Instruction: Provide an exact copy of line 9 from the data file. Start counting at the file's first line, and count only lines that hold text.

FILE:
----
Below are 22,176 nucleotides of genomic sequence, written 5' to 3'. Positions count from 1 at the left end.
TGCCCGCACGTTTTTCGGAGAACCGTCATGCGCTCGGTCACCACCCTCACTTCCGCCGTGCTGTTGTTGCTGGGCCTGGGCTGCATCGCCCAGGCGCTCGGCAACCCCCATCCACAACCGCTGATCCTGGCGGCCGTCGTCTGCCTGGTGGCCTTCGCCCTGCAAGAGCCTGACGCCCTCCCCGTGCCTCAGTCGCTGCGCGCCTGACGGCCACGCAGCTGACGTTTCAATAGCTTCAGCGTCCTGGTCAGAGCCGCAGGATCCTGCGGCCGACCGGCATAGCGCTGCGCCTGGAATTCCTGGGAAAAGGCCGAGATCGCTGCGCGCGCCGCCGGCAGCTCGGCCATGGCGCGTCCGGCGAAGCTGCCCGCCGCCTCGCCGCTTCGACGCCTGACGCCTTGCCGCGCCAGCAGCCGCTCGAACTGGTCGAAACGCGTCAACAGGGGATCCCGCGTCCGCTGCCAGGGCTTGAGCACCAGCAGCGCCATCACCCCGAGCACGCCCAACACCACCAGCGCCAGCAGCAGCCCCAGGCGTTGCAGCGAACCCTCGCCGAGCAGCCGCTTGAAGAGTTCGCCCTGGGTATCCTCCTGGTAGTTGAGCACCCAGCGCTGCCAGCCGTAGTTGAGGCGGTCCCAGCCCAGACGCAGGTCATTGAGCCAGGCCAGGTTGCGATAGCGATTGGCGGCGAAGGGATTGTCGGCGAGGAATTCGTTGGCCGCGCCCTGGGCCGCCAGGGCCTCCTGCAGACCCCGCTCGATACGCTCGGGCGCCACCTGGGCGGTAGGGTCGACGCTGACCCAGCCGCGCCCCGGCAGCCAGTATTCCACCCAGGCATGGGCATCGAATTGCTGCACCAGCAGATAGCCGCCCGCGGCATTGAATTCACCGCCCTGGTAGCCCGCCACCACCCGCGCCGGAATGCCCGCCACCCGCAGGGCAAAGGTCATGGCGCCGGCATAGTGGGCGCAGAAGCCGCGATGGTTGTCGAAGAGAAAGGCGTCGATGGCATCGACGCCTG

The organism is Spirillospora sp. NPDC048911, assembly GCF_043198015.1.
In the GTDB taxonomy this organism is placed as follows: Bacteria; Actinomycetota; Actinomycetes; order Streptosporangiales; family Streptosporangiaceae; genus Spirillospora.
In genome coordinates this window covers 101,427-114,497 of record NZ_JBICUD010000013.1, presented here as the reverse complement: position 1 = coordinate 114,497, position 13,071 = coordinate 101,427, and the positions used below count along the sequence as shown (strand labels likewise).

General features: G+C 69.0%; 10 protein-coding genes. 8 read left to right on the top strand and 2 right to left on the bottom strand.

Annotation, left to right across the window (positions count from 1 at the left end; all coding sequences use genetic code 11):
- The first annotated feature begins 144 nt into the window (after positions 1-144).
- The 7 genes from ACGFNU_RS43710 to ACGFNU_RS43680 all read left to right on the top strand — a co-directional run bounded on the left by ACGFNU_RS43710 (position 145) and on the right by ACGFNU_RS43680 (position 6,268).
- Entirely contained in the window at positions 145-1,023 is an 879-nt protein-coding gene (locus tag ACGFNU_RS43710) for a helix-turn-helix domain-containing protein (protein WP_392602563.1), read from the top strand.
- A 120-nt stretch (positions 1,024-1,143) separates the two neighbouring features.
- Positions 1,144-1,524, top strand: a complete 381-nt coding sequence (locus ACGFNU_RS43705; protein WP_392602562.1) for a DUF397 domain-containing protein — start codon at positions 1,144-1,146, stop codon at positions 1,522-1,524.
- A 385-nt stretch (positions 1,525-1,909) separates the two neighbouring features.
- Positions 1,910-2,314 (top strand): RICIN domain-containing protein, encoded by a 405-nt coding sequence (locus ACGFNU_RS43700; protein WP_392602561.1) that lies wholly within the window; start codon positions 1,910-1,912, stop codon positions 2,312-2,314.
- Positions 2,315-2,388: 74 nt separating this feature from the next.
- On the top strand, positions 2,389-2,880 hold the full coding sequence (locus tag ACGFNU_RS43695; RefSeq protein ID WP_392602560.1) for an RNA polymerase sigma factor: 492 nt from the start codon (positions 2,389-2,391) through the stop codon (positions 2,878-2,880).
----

- The 7 genes from ACGFNU_RS43710 to ACGFNU_RS43680 all read left to right on the top strand — a co-directional run bounded on the left by ACGFNU_RS43710 (position 145) and on the right by ACGFNU_RS43680 (position 6,268).